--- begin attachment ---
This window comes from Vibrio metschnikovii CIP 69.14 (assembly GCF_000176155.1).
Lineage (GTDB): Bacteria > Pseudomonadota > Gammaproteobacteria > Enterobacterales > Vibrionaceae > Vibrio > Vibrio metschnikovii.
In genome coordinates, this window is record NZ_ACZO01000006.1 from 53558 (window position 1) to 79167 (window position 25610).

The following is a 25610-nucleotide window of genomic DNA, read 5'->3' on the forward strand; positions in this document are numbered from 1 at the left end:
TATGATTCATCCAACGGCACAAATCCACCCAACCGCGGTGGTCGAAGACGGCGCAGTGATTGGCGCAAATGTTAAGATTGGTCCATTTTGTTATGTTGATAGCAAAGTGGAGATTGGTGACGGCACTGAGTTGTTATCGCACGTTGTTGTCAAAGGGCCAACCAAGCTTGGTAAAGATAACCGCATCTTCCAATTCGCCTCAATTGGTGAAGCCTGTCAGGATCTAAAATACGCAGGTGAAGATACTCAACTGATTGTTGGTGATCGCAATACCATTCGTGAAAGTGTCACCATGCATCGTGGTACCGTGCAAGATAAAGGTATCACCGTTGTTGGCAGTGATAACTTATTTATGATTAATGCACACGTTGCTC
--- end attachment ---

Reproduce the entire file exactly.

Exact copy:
This window comes from Vibrio metschnikovii CIP 69.14 (assembly GCF_000176155.1).
Lineage (GTDB): Bacteria > Pseudomonadota > Gammaproteobacteria > Enterobacterales > Vibrionaceae > Vibrio > Vibrio metschnikovii.
In genome coordinates, this window is record NZ_ACZO01000006.1 from 53558 (window position 1) to 79167 (window position 25610).

The following is a 25610-nucleotide window of genomic DNA, read 5'->3' on the forward strand; positions in this document are numbered from 1 at the left end:
TATGATTCATCCAACGGCACAAATCCACCCAACCGCGGTGGTCGAAGACGGCGCAGTGATTGGCGCAAATGTTAAGATTGGTCCATTTTGTTATGTTGATAGCAAAGTGGAGATTGGTGACGGCACTGAGTTGTTATCGCACGTTGTTGTCAAAGGGCCAACCAAGCTTGGTAAAGATAACCGCATCTTCCAATTCGCCTCAATTGGTGAAGCCTGTCAGGATCTAAAATACGCAGGTGAAGATACTCAACTGATTGTTGGTGATCGCAATACCATTCGTGAAAGTGTCACCATGCATCGTGGTACCGTGCAAGATAAAGGTATCACCGTTGTTGGCAGTGATAACTTATTTATGATTAATGCACACGTTGCTC